Verdun 1918

The charnel-house

Literary & historical extracts

Image: Human skull at Verdun (1918)

Hegel, The Spirit of Christianity. Pg. 232:

The pricks of conscience have become blunt, since the deed’s evil spirit has been chased away; there is no longer anything hostile in the man, and the deed remains at most as a soulless carcass lying in the charnel-house of actualities, in memories.

Karl Marx, “English-French Mediation in Italy.” Pg. 480:

The death’s head of diplomacy grins after every revolution and particularly after the reactions which follow every revolution. Diplomacy hides itself in its perfumed charnel-house as often as the thunder of a new revolution rumbles.

Georg Lukács, Theory of the Novel. Pg. 64:

[S]econd nature is not dumb, sensuous and yet senseless like the first: it is a complex of senses — meanings — which has become rigid and strange, and which no longer awaken interiority; it is a charnel-house of long-dead interiorities.

Béla Balázs, Theory of the Film. Pg. 171:

[T]here are worse things, although no human beings appear. The gardens of the Champagne after the German retreat. (It was not in the second world war that the Germans invented some of their methods.) We see a charnel-house of an ancient and lovely orchard culture. Thousands of precious, noble fruit trees neatly sawed off by power-saw, all exactly at the same height. The creation of centuries of skill and industry destroyed with machine-like accuracy. These pictures, too, have a physiognomy; the distorted faces of the tree-corpses are no less terrible than those of the human dead.”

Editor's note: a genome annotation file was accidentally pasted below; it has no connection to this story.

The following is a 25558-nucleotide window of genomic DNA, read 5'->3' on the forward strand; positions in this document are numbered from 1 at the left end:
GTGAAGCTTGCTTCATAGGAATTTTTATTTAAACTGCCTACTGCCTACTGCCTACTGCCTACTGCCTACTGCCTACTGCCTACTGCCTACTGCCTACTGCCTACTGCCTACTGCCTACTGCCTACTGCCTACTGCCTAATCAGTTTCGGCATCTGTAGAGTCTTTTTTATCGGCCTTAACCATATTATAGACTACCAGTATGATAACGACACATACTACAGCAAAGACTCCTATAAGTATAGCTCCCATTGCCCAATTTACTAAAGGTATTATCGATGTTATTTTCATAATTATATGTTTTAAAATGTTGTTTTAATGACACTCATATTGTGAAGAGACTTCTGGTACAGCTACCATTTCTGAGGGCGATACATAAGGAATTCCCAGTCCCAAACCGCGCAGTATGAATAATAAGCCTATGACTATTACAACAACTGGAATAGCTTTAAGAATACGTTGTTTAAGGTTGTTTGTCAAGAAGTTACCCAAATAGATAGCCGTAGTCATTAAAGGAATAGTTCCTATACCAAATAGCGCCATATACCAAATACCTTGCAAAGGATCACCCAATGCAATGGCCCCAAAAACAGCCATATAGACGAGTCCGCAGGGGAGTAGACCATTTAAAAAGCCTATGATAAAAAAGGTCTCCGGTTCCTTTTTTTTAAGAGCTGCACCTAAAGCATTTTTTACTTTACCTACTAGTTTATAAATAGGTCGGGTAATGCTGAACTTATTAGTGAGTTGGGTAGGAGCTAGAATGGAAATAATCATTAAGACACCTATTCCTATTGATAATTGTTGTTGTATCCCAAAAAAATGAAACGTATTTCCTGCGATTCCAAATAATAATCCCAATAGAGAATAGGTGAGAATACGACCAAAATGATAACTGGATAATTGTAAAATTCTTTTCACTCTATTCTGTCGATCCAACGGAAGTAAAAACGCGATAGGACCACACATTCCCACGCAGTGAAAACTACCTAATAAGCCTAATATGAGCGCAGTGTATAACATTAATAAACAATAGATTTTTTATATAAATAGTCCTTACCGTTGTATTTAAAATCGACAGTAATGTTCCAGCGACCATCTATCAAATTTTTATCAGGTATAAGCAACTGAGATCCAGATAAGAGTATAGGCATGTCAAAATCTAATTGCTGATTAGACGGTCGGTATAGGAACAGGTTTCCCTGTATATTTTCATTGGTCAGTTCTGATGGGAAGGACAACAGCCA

René Fülöp-Miller, The Silver Bacchanal. Pg. 10:

I could not escape from the charnel-house of memory.

Alfred Weber, Farewell to European History. Pg. 152:

A field of ruins is left, one that spiritually and intellectually overspreads the whole world and, as far as ocular evidence goes, has its centre in the wholesale destruction of men and things in Europe, first of all in Germany and round about Germany far into Russia, Italy, France, Belgium, Holland and not last England; a field of rubble beneath which lie probably 12 to 20 million dead, civilization’s best blood; that contains countless wounded, mothers, wives and children of the fallen, the maimed and the homeless, and not only cities demolished en masse but everywhere wrecked monuments, perished documents, even the oldest and most precious, once held to be the inviolable and eternal memorials of European culture a gruesome charnel-house reeking with the exhalations of hatred.

John White, Indian charnel-house (1586)

John White, Indian charnel-house (1586)

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